I sigh and promise to behave, and we get back on the road.

Twenty minutes later, as we drive by the Botrop’s house, I notice that they have a new dog. Their former pet – a police-trained German Shepherd named Queeny – almost decapitated Freddy one evening a few years before.

the dogbait years

1974

When I think about it, I can’t believe I walked by that dog every day when I was 12 and 13 when I was the neighborhood paperboy.

The Botrops were German, and my family were “French.” Almost no families in my suburb were “English” though everyone spoke English and watched American TV.

“German” herself, Queeny should have attacked me and killed me. But instead, she just growled and kept her back riding menacingly low every day as I passed by with my canvass bag full of second-rate political propaganda.

Maybe Queeny figured I was too easy a target, and decided not to risk her predatory honor by deflating a skinny gay paperboy with one fang.

Little brother wasn’t so lucky.

1979

When I was 17 – the last year of my closeted homosexuality –  Freddy demonstrated the unrealized potential of Queeny. Late for supper one winter evening, 14-year-old Freddy walked into the house looking like a horror-movie zombie.

The open, dry gash on his neck was the size and shape of a golf ball cut in half. His exposed flesh was white and fatty, but the gash wasn’t that noticeable because the rest of his face and neck were also grayish-white from fear. His bleached skin and blank expression made him look like he was having a nervous breakdown. He also had a hard time speaking, like he was fighting for air or to focus.

It turns out that Freddy had cut through the Botrop’s yard on his way home from street hockey carrying a hockey stick on his shoulder just like guys on TV do, when Queeny jumped  him and disarmed him with a slice of her sharp jaws to the lower neck.

It’s a good thing Mr. Botrop never strays very far from the living room liquor cabinet or Freddy might have been more seriously disarmed. Drunk Hanz Botrop came out mid-attack and called off Queeny before she could finish the job.

How did I manage to get past that instinctively-hostile death jaw every day and deliver the hated newspaper? Did Queeny hate my little brother even more than he hated me?

Maybe it was just Freddy. Huh? All Queeny did to me was growl. German Shepherds growl.

I got out alright. I’m alright.

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Theodore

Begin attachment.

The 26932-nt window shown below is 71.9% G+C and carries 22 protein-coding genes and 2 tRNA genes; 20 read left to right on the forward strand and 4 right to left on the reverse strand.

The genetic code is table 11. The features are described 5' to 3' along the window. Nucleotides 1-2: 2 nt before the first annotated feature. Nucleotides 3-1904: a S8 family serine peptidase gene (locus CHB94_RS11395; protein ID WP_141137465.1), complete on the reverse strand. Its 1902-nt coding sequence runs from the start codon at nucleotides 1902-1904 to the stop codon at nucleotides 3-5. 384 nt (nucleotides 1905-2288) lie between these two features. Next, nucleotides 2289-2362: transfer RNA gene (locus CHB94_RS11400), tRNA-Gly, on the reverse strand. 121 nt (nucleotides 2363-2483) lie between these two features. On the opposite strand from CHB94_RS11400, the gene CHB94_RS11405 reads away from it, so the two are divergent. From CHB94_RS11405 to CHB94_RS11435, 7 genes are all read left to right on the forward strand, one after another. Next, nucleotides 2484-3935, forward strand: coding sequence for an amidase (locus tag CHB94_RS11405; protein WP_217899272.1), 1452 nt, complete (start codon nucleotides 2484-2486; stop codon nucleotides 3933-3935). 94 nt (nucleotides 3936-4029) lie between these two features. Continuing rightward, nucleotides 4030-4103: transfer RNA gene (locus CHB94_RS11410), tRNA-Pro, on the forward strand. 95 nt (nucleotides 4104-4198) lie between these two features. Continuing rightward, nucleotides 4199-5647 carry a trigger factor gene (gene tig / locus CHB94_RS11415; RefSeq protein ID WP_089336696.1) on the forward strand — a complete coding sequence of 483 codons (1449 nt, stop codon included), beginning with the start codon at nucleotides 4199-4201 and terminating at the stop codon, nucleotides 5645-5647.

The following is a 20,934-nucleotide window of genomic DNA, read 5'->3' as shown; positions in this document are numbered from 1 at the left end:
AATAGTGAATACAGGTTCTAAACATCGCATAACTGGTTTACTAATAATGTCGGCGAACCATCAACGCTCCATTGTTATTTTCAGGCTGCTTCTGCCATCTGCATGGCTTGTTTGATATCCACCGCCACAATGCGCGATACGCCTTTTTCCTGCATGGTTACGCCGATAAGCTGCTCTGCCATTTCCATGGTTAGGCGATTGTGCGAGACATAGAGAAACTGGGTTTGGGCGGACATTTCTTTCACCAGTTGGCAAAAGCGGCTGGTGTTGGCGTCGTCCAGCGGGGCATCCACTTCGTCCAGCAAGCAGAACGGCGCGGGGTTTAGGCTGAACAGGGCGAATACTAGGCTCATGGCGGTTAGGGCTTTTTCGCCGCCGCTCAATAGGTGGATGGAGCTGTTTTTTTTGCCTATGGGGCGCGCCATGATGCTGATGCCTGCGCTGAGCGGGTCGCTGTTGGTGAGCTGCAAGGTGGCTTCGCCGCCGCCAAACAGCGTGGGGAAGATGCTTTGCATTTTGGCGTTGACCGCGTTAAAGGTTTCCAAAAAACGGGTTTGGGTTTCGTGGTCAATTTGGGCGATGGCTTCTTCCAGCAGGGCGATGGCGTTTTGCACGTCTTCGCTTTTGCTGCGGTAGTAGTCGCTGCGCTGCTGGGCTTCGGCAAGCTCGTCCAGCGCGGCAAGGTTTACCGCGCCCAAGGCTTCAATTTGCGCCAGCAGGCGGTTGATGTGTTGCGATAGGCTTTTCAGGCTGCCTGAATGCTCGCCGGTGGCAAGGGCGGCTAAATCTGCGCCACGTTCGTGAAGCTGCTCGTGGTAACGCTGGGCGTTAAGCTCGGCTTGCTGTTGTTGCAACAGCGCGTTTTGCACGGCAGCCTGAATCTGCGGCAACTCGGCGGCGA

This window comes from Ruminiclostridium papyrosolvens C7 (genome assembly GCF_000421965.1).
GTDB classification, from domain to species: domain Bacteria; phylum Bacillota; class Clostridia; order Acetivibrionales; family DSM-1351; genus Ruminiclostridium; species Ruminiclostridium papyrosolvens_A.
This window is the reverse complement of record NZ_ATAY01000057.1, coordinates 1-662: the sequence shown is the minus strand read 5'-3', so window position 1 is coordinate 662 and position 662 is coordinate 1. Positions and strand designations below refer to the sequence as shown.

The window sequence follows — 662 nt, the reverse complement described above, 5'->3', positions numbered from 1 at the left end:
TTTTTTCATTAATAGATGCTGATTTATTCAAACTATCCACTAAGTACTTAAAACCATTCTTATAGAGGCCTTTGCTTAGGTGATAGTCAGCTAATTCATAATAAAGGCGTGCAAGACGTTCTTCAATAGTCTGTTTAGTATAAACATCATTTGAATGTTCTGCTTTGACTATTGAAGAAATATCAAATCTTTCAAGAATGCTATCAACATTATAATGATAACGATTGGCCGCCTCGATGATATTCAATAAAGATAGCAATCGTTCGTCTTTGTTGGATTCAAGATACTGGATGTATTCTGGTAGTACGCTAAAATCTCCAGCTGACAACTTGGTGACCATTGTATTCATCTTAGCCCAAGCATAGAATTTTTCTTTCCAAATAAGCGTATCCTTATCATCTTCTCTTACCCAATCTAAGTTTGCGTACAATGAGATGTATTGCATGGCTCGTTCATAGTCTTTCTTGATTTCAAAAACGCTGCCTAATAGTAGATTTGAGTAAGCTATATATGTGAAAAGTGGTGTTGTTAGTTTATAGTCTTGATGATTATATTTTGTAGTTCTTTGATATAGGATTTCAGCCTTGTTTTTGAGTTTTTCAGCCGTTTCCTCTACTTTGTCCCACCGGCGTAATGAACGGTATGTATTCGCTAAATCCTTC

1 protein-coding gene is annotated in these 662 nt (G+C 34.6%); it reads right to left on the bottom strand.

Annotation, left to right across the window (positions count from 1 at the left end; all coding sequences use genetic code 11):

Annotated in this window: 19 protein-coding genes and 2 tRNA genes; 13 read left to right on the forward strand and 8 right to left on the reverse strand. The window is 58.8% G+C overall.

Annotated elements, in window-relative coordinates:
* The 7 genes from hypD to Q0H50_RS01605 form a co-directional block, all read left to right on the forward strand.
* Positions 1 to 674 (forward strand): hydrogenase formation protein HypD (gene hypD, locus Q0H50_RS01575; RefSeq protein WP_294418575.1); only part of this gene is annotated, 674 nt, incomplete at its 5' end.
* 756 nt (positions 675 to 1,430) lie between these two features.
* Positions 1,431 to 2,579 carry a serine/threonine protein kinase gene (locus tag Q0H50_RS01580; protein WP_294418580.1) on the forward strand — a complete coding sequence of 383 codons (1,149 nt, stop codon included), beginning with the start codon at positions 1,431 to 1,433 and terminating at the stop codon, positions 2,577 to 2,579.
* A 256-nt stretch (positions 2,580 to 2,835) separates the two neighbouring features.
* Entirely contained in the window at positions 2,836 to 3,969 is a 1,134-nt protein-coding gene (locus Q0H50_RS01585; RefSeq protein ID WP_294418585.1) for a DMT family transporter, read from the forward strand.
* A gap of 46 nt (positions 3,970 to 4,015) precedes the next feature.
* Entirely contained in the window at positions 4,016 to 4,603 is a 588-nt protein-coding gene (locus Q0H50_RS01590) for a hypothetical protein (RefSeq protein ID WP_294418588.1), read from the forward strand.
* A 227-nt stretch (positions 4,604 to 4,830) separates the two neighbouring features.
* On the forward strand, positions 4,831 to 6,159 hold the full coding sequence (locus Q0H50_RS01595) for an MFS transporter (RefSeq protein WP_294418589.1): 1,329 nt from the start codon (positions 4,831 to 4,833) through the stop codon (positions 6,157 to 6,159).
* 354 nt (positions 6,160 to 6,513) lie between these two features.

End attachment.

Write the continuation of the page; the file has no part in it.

September 7, 2010

Theodore

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We were a postwar family – both my parents were born just before WW2. And taking a page from the veterans of that massive war who came back damaged and in desperate search of social isolation, my parents relocated to a prefab suburb of trailer-quality bungalows on massive lots. “A place where you could throw a ball,” I heard a neighbor’s father say.

Our barracks was just like our neighbors’ barracks, and we’d all wait by our picture windows for our dads’ tanks to roll into the driveway at five-thirty each day. What else was there to do when you weren’t throwing a ball?

Our main enemies were the lawn weeds and insect infestations of the suburban cartoonscape. We heroically doused these parasitic insurgents with the latest army-issue biopoisons, when we weren’t chopping them up with the noisiest machines we could buy on credit at the hardware megastore.

The human animals in our house were all expected to maintain stiff upper lips because this is what helped the English-speaking good guys to win all their nasty wars against foreign evil. Sometimes this protruding lip turned into a snarl, and there were times when my mother reminded me of Johnny Lydon of the Sex Pistols.

Once our French-Canadian grandparents died, hugs and kisses in our Anglicized household were limited to X’s and O’s as a cutesy sign-off on personal letters. It was as if our parents were rationing affection to prepare us for real life, where “real life” meant World War Two and the hunt for Germano-Japanese scalp.

a remnant of ceremonial burial in post-war suburbia

Into this suburban military compound of emotional marasmus fell little sister Charlene. The baby of the family, she started out in life getting non-stop hugs and kisses from affection-starved older brothers and sisters like myself. But as she got older and less cute, all the sibling affection dried up in favor of sarcasm and psychological torture.

We honed the art of cold, distant personal relations while watching TV with our parents and interacting with the people in the identical bungalows around us who were watching the same shows.  Hugging became something nostalgic that nowadays, only actors do.

Instead of accepting our natural human vulnerability and neediness, we learned to be poker-faced schemers so that we’d win our own personal wars. Prepared by New York TV writers for the adult lives we would eventually drive to, we were then ready to face any Nazis or Soviets we might come across at the mall.

Charlene grew increasingly desperate for affection as she neared nine-years old, so my mother temporarily suspended the house-ban on pets and allowed her to get a small gerbil, “as long as you clean his cage and I don’t have to look at him.”